A frequent performer in the New York’s Southern Tier, she has sung title roles in The Merry Wives of Windsor, Candide, The Medium and Hansel and Gretel with Ithaca Opera; as well as performances with the Summer Repertory Company of the Finger Lakes, including As the World Goes Round, Closer Than Ever, and Lili in The Secret Garden. Ms. Amisano has also sung the Countess Ceprano in Rigoetto with Glimmerglass Opera. Her numerous concert credits with the Elmira Symphony include Handel’s Messiah, and his Israel in Egypt and Faure’s Requiem. After graduation from college, Ms. Amisano taught music in the Binghamton/Elmira area for several years. In 1985, she opened her own studio of vocal and piano instruction, which has grown to nearly 50 students.
Brad Treat is the co-founder and CEO of Mezmeriz, an innovative MEMS company making projectors to embed into mobile phones. Previously, he was the Entrepreneur-In-Residence at Cornell University. Brad was also the co-founder and CEO of SightSpeed, an innovative video and voice communications company. Together with co-founders Aron Rosenberg and Cornell University Professor Toby Berger, Treat grew SightSpeed from a university research project at Cornell into the world’s premier video calling software. SightSpeed was acquired by Logitech for $30MM.
Earlier in his career, Treat worked for eight years in the automotive industry at Bowles Fluidics and GKN Automotive, where he was responsible for engineering, operations, and personnel management within the high precision, high volume industrial units. He holds a degree in Mechanical Engineering from North Carolina State University and an MBA from the Johnson School at Cornell.
Brad lives in Ithaca, New York where in he is a part-time faculty member at both Ithaca College teaching entrepreneurship, and at Cornell University teaching whitewater kayaking. He is also a regular participant in triathlons in the “Clydesdale” division.
A childhood spent surrounded by creative artists and literati, an education as an engineer, a doctorate as a geologist, a talented textile artist and nearly 20 years of managing creative talent and delivering technology in the storied Corning Incorporated, have enabled Lina Echeverria to develop a leadership style that taps creativity and out-creates rivals.
Echeverria started her research career exploring for unique lavas in one of South America’s jungle prison islands, before joining Corning as a scientist, where she evolved to develop her understanding of the creative power, as the guardian of one of the great scientific traditions in America—the glass and ceramics research groups—before moving to France to head the European Technology Center.
Her experience coalesces the understanding of the creative human drive—whether of scientists, artists or even chefs—with the need to guide and deliver the technology breakthroughs necessary for growth. From single research groups early in her management career to large directorates and laboratories, she has defined and led organizations in the delivery of products that touch our daily lives, from new designs for the venerable CorningWare; to new materials for diesel trucks that clean our environments; to new glass compositions and improved processes for glasses for computer and TV screens; and improved optical fiber for long-distance transmission.
Lina’s practice has demonstrated that to excel in today’s world, we must draw on the full knowledge of the best creative practitioners and coach out of them all the driving force to make it happen. We need to motivate and to inspire, to tap intuition and hunches, and to use laughter, anger and sadness to elicit the inexplicable. Whether the setting is corporate, government, or academia, we need to create a culture that understands creativity—the ability to create a vision and the means to achieve it—while giving it the space to flourish and to yield.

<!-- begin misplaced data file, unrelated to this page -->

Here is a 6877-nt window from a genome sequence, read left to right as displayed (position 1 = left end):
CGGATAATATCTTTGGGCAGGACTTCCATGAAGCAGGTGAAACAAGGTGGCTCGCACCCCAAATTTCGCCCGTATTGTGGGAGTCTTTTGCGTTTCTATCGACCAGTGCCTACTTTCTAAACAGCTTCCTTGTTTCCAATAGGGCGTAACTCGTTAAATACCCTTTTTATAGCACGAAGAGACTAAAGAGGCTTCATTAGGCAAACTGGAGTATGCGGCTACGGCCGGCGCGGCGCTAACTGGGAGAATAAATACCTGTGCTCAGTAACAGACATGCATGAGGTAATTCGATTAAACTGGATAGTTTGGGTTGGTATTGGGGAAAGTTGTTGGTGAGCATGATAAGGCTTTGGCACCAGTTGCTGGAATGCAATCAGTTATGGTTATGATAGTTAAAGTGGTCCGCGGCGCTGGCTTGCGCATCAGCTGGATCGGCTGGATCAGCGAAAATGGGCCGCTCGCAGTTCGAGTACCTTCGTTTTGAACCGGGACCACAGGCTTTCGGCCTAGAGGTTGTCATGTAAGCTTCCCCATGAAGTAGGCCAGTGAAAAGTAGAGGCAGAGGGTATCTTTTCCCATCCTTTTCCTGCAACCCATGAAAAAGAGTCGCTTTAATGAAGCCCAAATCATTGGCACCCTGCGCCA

Vickie Mike graduated from Horseheads High School in 1971; received an Associate’s degree from Corning Community College in 1973; a Bachelor’s degree from Brockport State in 1976; a Master’s degree from State University of New York at Buffalo in 1983; and a Doctorate in Education from Binghamton University in 2000.
As an undergraduate and graduate student, she studied abroad at the Universities of Seville, Salamanca, and Madrid, in Spain, as well as at the University of Besançon in France.
Vickie Mike was a Spanish teacher for over 30 years in New York State public high schools. She began her teaching career in the Rochester and Buffalo areas. In 1980 she returned to Horseheads and just recently retired from Horseheads High School in June 2010. Vickie continues to work as a public speaker, consultant, and visual artist. She is an active member of local community arts organizations, as well as an active member of the New York State Association of Foreign Language Teachers. Vickie was recently elected to the Board of the Northeast Council on the Teaching of Foreign Languages, a board that represents world language teachers in 14 states.
During her teaching career at Horseheads High School, Vickie Mike received several honors. Vickie Mike was selected as the 2009 New York State Teacher of the Year. She was also the recipient of a Rockefeller Foundation Fellowship and a National Endowment for the Humanities Award, the Horseheads National Honor Society Teacher of the Year, and the Twin Tiers Outstanding Educator Award. In October of 2007, she was invited to participate as a Delegate of World Language Educators Symposium in China and in December of 2010 she travelled to Egypt on an education and humanitarian trip with People to People International.